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The ghost of an elderly man, most likely the property’s namesake, is said to haunt Whiskey Pete’s Hotel and Casino in State Line (now Primm), Nevada, Janice Oberding, paranormal enthusiast and investigator, wrote in Haunted Las Vegas.
Whether or not one believes this, Peter “Whiskey Pete” McIntyre certainly has reasons to hang around rather than move on.
Curious by Nature
It’s possible that the “rough, tough, gun-toting galoot,” as described in his obituary, stays and hovers because he must be in the know. He’d told people that when he died, he wanted to be buried standing up facing the highway so he could watch what went on. That thoroughfare was Arrowhead Highway (now Interstate 15), along which he ran a two-pump gas station and small coffee shop for years. In was located in Southern Nevada, close to its border with California and 45 miles southwest of Las Vegas.
Reportedly, when money got tight, the crotchety entrepreneur resorted to selling moonshine he distilled in a cave tucked into the hills behind his business, thereby earning his nickname. He died in 1933 and, indeed, was interred there in a wooden coffin.
From that vantage point, McIntyre would’ve witnessed, 45 years later, casino mogul Ernest J. Primm transform the bootlegger’s commercial property into a 12-room motel with 12 slot machines and name it Whiskey Pete’s in his honor. He would’ve seen it evolve into the resort it is today, with a 777-room hotel, 35,000-square-foot casino, several restaurants and various amenities.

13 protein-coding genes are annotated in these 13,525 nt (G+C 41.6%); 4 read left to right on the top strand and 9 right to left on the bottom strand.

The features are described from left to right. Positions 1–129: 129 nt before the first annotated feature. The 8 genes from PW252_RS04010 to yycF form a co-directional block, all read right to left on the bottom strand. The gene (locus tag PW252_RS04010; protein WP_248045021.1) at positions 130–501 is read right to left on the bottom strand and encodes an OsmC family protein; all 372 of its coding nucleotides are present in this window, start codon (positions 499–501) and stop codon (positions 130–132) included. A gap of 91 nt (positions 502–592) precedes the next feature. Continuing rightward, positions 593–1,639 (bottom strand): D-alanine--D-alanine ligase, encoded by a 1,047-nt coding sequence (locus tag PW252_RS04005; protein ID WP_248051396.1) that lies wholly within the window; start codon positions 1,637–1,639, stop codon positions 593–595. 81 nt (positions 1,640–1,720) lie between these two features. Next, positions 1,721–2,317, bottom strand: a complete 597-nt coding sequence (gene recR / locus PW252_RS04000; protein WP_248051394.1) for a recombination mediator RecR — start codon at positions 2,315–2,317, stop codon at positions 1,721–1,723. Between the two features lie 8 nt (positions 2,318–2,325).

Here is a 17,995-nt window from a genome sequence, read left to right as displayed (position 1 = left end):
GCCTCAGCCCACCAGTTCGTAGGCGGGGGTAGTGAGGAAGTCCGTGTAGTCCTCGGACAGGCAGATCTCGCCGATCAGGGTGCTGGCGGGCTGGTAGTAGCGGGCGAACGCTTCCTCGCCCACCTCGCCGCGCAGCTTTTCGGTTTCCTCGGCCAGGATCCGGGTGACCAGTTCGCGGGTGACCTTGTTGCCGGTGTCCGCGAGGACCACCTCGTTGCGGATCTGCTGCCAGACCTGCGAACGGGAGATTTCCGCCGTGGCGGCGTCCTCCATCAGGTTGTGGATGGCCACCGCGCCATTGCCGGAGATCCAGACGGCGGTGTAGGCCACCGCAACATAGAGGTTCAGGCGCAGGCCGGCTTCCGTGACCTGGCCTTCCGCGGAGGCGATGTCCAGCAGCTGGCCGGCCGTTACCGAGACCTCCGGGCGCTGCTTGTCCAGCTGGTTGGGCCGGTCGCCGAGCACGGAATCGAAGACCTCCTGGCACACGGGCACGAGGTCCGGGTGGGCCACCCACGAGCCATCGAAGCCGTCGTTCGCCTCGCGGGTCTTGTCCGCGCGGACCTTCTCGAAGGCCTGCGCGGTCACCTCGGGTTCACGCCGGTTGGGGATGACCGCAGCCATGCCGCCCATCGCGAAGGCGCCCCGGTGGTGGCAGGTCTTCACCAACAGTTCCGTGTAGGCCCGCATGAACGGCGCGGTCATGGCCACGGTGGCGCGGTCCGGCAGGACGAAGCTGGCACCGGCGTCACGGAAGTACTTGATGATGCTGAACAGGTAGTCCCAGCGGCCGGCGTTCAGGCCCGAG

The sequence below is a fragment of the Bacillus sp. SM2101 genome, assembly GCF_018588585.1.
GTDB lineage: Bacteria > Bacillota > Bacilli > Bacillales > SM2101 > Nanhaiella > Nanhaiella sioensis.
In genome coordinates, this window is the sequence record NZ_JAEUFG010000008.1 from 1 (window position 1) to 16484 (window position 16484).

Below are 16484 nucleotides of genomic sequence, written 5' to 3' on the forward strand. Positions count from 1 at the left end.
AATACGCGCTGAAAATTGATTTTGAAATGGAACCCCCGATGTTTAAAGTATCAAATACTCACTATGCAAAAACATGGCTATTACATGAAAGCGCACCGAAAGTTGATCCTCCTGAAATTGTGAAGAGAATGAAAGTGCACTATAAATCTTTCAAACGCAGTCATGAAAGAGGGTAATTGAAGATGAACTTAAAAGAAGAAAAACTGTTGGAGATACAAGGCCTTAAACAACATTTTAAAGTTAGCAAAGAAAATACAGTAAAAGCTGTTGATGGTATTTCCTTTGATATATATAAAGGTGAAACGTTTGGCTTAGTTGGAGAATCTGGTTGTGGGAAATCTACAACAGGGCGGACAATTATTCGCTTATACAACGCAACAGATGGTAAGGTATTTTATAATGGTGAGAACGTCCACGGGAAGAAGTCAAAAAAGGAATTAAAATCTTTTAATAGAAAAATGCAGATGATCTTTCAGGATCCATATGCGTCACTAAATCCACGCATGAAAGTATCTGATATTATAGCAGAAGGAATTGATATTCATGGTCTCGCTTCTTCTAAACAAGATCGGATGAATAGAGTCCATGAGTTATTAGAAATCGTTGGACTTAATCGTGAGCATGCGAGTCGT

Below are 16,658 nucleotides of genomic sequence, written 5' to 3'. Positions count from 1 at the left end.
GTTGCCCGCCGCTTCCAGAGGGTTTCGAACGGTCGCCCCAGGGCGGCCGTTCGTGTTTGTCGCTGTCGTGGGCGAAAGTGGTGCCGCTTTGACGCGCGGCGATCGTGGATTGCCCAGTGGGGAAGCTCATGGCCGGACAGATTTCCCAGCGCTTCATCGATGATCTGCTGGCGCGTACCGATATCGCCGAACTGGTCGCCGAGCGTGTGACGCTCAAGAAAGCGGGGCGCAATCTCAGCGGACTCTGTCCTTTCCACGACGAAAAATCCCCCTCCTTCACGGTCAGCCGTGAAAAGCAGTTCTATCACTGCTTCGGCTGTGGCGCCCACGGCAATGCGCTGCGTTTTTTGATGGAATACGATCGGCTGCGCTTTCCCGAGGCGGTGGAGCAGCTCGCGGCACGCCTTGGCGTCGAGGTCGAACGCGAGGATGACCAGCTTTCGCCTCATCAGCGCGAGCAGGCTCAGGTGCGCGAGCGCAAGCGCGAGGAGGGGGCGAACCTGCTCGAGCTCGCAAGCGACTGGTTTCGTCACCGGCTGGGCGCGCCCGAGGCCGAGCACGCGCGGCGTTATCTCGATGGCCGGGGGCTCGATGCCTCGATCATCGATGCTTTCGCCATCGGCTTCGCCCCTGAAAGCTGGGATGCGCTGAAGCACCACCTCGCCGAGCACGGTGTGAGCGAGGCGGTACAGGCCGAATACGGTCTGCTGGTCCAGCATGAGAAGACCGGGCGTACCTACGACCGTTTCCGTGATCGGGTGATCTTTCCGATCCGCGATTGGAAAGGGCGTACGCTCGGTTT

Potentially, what led to “Whiskey Pete” ending up in a sanitarium — the Stillwell Rest Home in Banning, California — is still eating away at him.
Just Not Right
Perhaps McIntyre can’t rest because justice never was gotten for seven-year-old Alexander Harris. A couple of decades earlier, in 1987, someone lured the boy away from the Whiskey Pete’s arcade and suffocated him to death. A gardener discovered Harris’ body under a nearby trailer that casino president Gary Primm, Ernest’s son, used. A different man, charged with the youth’s abduction and murder, was acquitted by a jury.
Leave Me Be
Maybe crotchety McIntyre remains disgruntled about getting dug up 61 years after being installed post mortem as the area’s sentinel and wants someone to pay. Construction workers accidentally unearthed him in 1994 while grading land near the hotel-casino.
“The tractor caught the edge of the box, and the skull popped out. There was Whiskey Pete, staring at us,” the project manager told the Reno Gazette-Journal (Feb. 7, 1994).
The workers reburied McIntyre nearby.
Whiskey Pete Lives On
McIntyre “spent his life on the Mojave [Desert] and has been an important part of its early activity and history,” reported the San Bernardino Daily Sun (Sept. 25, 1932). Though it’s been 87 years since he (supposedly) passed on, the man’s legacy endures still today, particularly through the resort bearing his name, whether he’s lingering there in spirit or not.
Photo by David Bell